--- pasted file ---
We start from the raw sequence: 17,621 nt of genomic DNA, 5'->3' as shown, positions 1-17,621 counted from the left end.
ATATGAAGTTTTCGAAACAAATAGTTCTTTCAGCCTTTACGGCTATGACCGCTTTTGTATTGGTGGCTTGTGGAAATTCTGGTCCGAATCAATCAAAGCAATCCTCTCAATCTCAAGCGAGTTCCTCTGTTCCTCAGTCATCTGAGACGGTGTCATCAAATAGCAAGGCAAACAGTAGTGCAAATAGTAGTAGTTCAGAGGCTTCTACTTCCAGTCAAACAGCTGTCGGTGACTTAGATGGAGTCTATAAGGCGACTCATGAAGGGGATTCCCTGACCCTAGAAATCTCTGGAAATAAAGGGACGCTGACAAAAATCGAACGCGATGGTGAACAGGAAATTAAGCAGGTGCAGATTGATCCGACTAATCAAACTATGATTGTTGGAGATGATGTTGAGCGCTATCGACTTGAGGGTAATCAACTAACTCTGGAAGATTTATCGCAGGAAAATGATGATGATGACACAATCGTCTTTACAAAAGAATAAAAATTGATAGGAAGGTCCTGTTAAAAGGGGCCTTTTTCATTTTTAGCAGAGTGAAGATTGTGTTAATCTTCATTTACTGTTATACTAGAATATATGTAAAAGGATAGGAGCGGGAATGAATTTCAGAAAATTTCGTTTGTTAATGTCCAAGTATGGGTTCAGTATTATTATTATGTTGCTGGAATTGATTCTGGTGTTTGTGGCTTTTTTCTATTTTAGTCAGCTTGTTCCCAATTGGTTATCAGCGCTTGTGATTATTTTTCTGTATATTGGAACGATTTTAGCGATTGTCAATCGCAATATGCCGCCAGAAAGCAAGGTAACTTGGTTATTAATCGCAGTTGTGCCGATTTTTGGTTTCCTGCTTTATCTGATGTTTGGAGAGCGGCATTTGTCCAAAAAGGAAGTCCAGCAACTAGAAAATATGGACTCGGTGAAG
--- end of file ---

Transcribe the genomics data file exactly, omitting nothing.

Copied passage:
We start from the raw sequence: 17,621 nt of genomic DNA, 5'->3' as shown, positions 1-17,621 counted from the left end.
ATATGAAGTTTTCGAAACAAATAGTTCTTTCAGCCTTTACGGCTATGACCGCTTTTGTATTGGTGGCTTGTGGAAATTCTGGTCCGAATCAATCAAAGCAATCCTCTCAATCTCAAGCGAGTTCCTCTGTTCCTCAGTCATCTGAGACGGTGTCATCAAATAGCAAGGCAAACAGTAGTGCAAATAGTAGTAGTTCAGAGGCTTCTACTTCCAGTCAAACAGCTGTCGGTGACTTAGATGGAGTCTATAAGGCGACTCATGAAGGGGATTCCCTGACCCTAGAAATCTCTGGAAATAAAGGGACGCTGACAAAAATCGAACGCGATGGTGAACAGGAAATTAAGCAGGTGCAGATTGATCCGACTAATCAAACTATGATTGTTGGAGATGATGTTGAGCGCTATCGACTTGAGGGTAATCAACTAACTCTGGAAGATTTATCGCAGGAAAATGATGATGATGACACAATCGTCTTTACAAAAGAATAAAAATTGATAGGAAGGTCCTGTTAAAAGGGGCCTTTTTCATTTTTAGCAGAGTGAAGATTGTGTTAATCTTCATTTACTGTTATACTAGAATATATGTAAAAGGATAGGAGCGGGAATGAATTTCAGAAAATTTCGTTTGTTAATGTCCAAGTATGGGTTCAGTATTATTATTATGTTGCTGGAATTGATTCTGGTGTTTGTGGCTTTTTTCTATTTTAGTCAGCTTGTTCCCAATTGGTTATCAGCGCTTGTGATTATTTTTCTGTATATTGGAACGATTTTAGCGATTGTCAATCGCAATATGCCGCCAGAAAGCAAGGTAACTTGGTTATTAATCGCAGTTGTGCCGATTTTTGGTTTCCTGCTTTATCTGATGTTTGGAGAGCGGCATTTGTCCAAAAAGGAAGTCCAGCAACTAGAAAATATGGACTCGGTGAAG